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The effect of coca and FDI on the level of corruption in Bolivia

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  • Antonio Bojanic

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Abstract

This paper analyzes the causes of corruption in contemporary Bolivia. It argues that, along with the well-documented observation that richer countries tend, on average, to be less corrupt than poorer ones, corruption is directly dependent on FDI inflows, with higher levels of FDI associated with lower levels of corruption and vice versa. Additionally, the findings reveal that a less controlled, more permissive market for coca leaves actually reduces the level of corruption in the country, supporting the hypothesis that the way to a less corrupt Bolivia is by lowering government intervention into this controversial market. Copyright The Author(s) 2014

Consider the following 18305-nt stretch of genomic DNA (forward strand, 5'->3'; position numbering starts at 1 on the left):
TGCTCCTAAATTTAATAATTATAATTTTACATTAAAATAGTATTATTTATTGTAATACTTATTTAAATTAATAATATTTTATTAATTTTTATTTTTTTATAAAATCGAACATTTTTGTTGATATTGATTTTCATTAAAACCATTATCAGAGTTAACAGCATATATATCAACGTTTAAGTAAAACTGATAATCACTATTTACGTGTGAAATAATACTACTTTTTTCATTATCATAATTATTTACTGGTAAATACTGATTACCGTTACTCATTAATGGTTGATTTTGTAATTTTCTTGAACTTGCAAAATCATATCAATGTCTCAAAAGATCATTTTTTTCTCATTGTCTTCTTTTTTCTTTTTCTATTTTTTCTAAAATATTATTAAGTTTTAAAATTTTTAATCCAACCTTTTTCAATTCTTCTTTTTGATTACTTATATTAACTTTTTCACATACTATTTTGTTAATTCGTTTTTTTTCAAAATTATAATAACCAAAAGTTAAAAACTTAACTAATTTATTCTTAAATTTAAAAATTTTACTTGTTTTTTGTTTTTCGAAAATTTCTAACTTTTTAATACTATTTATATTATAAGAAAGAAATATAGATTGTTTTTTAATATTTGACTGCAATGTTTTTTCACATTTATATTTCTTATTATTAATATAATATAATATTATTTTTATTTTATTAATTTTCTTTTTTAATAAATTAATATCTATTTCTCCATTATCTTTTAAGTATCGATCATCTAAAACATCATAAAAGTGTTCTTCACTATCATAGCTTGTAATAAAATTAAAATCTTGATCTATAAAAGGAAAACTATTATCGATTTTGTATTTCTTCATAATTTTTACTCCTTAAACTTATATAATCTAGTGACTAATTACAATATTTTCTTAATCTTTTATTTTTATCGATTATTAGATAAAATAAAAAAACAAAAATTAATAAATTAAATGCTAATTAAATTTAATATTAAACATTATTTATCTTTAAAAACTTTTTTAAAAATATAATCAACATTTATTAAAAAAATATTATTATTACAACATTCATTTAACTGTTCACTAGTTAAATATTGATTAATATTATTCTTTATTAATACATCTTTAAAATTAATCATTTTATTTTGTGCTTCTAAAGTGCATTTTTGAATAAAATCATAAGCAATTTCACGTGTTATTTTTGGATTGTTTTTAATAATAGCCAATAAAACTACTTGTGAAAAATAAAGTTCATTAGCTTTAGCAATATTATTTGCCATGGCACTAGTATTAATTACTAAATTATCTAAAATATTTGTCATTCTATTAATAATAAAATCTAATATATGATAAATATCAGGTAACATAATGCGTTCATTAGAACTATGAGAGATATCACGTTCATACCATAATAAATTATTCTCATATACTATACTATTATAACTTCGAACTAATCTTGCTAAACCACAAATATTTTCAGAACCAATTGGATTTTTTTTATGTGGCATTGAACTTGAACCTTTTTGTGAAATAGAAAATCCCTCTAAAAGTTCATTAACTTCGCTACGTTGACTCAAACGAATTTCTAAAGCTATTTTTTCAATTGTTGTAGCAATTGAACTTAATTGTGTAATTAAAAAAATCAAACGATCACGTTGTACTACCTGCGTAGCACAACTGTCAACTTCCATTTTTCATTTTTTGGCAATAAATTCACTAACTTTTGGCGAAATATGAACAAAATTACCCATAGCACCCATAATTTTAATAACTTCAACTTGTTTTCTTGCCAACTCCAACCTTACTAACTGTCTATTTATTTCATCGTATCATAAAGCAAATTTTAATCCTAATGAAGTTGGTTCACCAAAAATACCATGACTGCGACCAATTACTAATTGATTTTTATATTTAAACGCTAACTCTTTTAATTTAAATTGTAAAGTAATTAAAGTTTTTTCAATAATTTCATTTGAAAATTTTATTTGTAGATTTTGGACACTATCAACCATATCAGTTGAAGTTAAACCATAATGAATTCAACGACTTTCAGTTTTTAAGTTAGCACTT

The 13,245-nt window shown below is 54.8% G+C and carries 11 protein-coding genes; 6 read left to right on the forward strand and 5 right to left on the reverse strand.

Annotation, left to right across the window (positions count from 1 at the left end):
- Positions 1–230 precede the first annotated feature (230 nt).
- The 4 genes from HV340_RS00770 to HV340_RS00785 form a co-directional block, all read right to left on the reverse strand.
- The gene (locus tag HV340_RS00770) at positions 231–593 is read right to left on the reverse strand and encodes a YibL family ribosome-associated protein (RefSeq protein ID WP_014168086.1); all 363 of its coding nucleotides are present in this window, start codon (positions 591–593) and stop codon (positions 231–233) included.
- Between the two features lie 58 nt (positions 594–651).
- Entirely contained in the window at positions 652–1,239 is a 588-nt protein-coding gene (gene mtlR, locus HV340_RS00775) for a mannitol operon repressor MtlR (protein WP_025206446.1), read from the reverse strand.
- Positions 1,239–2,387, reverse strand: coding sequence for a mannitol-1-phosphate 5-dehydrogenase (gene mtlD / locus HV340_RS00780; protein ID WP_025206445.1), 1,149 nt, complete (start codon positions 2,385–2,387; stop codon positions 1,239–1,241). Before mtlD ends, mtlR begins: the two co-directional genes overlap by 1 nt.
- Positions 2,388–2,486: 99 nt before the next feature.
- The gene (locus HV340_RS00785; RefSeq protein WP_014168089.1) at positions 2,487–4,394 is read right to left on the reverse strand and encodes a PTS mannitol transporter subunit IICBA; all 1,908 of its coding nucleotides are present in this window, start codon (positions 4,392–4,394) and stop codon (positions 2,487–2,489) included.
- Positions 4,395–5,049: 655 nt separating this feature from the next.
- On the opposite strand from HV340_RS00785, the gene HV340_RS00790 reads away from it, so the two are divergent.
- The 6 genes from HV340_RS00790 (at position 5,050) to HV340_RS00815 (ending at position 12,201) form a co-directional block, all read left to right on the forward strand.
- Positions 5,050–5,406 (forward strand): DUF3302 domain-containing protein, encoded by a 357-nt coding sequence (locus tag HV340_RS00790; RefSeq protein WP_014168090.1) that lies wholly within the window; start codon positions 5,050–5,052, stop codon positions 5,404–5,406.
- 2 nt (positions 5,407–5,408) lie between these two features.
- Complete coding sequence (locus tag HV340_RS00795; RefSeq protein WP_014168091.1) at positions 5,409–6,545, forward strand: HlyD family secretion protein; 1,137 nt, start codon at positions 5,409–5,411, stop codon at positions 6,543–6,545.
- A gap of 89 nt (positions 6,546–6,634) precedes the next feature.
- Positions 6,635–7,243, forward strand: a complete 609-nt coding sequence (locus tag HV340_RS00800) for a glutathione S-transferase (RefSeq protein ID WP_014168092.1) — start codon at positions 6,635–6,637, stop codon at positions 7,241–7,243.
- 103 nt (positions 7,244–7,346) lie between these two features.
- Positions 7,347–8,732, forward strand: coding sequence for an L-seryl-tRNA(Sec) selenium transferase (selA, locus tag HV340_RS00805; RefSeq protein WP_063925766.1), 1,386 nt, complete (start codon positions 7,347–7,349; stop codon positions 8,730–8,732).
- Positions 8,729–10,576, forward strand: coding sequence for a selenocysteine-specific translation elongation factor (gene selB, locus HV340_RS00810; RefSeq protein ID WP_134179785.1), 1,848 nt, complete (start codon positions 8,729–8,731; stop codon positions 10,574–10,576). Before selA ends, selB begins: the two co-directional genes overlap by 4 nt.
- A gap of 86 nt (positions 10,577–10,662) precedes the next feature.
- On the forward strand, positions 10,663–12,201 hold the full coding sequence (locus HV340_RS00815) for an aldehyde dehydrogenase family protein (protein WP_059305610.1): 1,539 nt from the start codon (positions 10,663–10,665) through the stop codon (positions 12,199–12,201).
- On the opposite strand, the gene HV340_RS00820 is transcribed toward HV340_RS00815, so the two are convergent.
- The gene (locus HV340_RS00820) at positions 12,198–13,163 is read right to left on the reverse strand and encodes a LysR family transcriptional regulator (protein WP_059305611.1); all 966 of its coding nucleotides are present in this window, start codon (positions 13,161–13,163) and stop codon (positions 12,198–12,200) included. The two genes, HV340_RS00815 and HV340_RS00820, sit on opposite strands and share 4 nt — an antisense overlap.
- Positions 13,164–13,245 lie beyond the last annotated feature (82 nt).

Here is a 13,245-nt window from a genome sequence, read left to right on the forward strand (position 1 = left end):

Suggested Citation

  • Antonio Bojanic, 2014. "The effect of coca and FDI on the level of corruption in Bolivia," Latin American Economic Review, Springer;Centro de Investigaciòn y Docencia Económica (CIDE), vol. 23(1), pages 1-23, December.
  • Handle: RePEc:spr:laecrv:v:23:y:2014:i:1:p:1-23
    DOI: 10.1007/s40503-014-0011-5
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    References listed on IDEAS

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    More about this item

    Keywords

    Latin America; Bolivia; Corruption; Foreign Direct Investment; Coca; D60; D73; H10; O54;

    JEL classification:

    • D60 - Microeconomics - - Welfare Economics - - - General
    • D73 - Microeconomics - - Analysis of Collective Decision-Making - - - Bureaucracy; Administrative Processes in Public Organizations; Corruption
    • H10 - Public Economics - - Structure and Scope of Government - - - General
    • O54 - Economic Development, Innovation, Technological Change, and Growth - - Economywide Country Studies - - - Latin America; Caribbean

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